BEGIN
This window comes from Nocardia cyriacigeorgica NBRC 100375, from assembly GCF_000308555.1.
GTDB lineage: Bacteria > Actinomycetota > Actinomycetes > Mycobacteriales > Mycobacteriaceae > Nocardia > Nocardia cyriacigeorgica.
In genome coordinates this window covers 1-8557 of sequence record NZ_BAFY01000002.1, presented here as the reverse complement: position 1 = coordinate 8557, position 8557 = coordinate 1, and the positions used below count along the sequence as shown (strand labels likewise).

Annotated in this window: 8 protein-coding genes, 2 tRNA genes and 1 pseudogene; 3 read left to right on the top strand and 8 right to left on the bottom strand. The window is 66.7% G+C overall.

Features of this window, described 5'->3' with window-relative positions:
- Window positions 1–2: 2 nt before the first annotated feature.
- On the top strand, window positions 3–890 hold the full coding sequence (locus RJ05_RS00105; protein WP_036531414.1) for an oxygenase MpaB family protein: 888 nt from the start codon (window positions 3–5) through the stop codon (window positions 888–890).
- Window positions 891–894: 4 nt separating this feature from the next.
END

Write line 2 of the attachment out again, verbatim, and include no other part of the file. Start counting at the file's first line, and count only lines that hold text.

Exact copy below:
GTDB lineage: Bacteria > Actinomycetota > Actinomycetes > Mycobacteriales > Mycobacteriaceae > Nocardia > Nocardia cyriacigeorgica.